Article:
Anyone can submit a maintenance work request, and all requests end up in the same portal in the same format without adding a user license (what a way to keep costs down)!
Each QR code is unique and associated with a particular asset. Limble attaches that exact asset to the request when a user scans the code.
QR codes can be used by everyone to quickly identify the asset
Now, when requesters report that a toilet broke, you know it’s toilet #3 on the second floor of Hall B of the Johnson Building. You also know that this particular toilet has had problems with the flange twice already this year.
As your team solves the reported problem, they can easily update the original requester with the status of the fix by adding comments directly into the work order. And once the fix is complete, all the notes will live in the asset’s history.
Benefit 2: Store important information for quick onboarding
CMMS stores detailed information on assets, parts, manuals, SOPs, programmable logic controllers (PLC), checklists, and more in one centralized database.
With the trend of high staff turnover in the manufacturing industry, new industrial maintenance technicians and operations personnel can get onboarded quicker. Easy access to important documentation can also reduce the steep learning curve.
Asset information tab in Limble
With just one click in Limble, any employee can see an asset’s work history (every task ever completed on that asset), scheduled maintenance, current spare parts inventory, preferred vendors, and work history.
We’ll talk more about the importance of asset tracking in a minute, but first, we want to share a few additional benefits.
With Limble, you will never have to wonder what parts you have in stock, where they’re in use, when parts will run out, or whether you’ll have the necessary parts to do your job. Our parts management section solves these problems and more.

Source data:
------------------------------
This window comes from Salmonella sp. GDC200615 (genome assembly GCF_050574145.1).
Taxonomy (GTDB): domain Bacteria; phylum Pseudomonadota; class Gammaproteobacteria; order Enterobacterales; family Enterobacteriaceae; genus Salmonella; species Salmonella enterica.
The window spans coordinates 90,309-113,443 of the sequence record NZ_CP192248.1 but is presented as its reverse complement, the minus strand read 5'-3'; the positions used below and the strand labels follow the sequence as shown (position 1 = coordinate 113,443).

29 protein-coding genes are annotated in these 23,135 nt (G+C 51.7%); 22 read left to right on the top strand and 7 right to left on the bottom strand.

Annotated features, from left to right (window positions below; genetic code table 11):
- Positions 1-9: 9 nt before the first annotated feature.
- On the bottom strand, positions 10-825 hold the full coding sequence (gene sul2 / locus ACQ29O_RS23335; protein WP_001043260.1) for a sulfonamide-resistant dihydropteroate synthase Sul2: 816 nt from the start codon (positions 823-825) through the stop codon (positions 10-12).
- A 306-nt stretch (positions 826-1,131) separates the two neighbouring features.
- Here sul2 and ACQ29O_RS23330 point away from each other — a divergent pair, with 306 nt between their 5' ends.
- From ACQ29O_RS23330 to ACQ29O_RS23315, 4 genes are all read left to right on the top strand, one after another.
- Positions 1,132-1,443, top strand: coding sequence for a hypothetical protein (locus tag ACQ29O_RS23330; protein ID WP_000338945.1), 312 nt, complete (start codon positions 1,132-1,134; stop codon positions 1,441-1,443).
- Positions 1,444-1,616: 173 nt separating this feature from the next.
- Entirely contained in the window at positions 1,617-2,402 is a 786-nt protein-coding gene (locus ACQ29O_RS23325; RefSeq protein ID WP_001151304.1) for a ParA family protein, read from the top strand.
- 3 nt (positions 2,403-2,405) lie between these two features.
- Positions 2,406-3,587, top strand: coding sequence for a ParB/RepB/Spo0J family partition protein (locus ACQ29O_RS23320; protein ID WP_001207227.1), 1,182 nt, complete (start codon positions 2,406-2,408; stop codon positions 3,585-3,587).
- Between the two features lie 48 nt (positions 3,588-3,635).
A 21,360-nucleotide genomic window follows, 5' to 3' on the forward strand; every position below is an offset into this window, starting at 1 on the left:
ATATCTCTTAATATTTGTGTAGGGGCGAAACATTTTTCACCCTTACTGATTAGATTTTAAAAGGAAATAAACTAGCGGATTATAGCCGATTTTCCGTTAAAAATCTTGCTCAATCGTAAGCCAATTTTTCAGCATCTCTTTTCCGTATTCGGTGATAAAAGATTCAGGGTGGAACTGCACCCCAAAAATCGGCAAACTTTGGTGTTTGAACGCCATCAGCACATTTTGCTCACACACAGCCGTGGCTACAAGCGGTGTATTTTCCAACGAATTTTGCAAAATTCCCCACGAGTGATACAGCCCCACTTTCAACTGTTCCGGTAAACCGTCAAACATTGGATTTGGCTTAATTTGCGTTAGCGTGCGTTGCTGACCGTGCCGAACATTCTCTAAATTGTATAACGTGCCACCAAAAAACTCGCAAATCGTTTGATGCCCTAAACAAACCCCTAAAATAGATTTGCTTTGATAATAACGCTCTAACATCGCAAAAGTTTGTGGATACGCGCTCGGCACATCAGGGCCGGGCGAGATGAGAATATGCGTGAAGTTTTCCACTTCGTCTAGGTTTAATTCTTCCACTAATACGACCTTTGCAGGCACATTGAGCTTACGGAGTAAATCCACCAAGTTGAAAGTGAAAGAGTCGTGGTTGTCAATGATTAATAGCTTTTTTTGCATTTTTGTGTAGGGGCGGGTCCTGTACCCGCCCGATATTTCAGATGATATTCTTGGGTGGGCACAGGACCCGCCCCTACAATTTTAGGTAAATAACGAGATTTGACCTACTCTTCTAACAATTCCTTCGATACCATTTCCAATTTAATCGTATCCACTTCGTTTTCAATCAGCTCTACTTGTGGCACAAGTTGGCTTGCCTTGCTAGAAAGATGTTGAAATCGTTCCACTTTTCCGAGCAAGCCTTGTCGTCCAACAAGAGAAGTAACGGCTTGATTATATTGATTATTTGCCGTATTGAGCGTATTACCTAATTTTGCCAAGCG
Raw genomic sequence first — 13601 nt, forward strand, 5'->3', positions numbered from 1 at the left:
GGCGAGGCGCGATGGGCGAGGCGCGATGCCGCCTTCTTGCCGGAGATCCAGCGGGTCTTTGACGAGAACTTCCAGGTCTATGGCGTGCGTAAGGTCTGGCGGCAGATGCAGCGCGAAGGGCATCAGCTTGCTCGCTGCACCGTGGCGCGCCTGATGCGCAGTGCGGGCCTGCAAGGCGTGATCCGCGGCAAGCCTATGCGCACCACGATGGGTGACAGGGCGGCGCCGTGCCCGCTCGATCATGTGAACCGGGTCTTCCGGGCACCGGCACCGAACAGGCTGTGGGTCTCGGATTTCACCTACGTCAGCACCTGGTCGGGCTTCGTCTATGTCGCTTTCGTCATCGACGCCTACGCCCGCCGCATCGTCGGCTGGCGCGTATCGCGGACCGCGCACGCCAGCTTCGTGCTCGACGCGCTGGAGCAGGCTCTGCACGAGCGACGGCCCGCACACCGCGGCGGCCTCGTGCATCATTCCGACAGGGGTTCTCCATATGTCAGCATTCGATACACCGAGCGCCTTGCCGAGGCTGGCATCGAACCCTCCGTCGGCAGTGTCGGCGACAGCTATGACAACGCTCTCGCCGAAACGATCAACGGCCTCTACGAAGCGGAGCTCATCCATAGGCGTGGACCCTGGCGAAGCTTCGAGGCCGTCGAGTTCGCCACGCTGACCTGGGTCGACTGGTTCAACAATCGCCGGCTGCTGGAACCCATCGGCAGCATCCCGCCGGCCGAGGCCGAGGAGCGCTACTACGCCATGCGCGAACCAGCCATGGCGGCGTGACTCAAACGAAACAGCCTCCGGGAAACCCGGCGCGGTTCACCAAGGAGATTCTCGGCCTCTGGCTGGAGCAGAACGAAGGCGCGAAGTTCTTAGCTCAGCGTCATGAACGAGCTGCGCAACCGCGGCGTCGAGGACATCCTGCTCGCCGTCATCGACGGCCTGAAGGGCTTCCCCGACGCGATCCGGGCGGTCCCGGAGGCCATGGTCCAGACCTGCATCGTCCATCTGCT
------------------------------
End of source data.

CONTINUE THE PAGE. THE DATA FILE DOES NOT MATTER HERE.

Here is a list of all the tools you can use in our parts management section to give you an idea of how powerful a tool it can be:
- Get instant push/email notifications
- Instantly know whether a part is in stock
- Automatic parts usage tracking
- Know part usage
- Eliminate unused parts
- Real-time reporting
- Optimize stock levels
- Barcode lookup
Benefit 3: Real-time condition monitoring integration
Predictive maintenance has proven to offer a high ROI, but many companies hesitate to implement it because of the (often) high implementation costs.
Limble offers an affordable full sensor kit and re-inventing the implementation process to be intuitive and straightforward.
Now any business can implement a predictive maintenance program.
The process is straightforward:
- You purchase our starting package
- We mail you preconfigured sensors
- You plug in the sensors where you want them
It really is that easy because our software does everything else!
Learn more about how we make it easy and affordable for any company to implement sensors for their maintenance program or IoT devices and setups by reading our blog; Limble introduces modular IOT sensor setup.
Tools to support internal processes
Industrial maintenance tools are great, but they’re not going to help you that much without strong internal processes and practices.
An often overlooked area is asset tracking. One example would be ensuring that all physical assets are tracked and documented in a live real-time registry. Instead of having all this information floating around in paperwork, text strings, or worse, inside someone’s head, you can easily keep track of all your assets within Limble. You can even organize them by location, building, room, etc.
Creating asset hierarchies inside Limble CMMS
Another example is developing and implementing SOPs for logging tools when returning or collecting them in and out of inventory at the end of each shift. Having the schematics on tool usage helps you assess tool-related bottlenecks and preventive replacement based on use.
Good maintenance tools make everyone’s lives easier
Good maintenance tools can vastly improve the effectiveness of your maintenance teams. However, to ensure maintenance workers use these tools to their maximum potential, they also have to receive hands-on training on how to use them.
By accelerating the adoption of modern maintenance tools, manufacturers and their maintenance teams can make their plants safer, smarter, more efficient, and more robust — making everyone’s lives easier in the process (which is sure to get you a lot of kudos).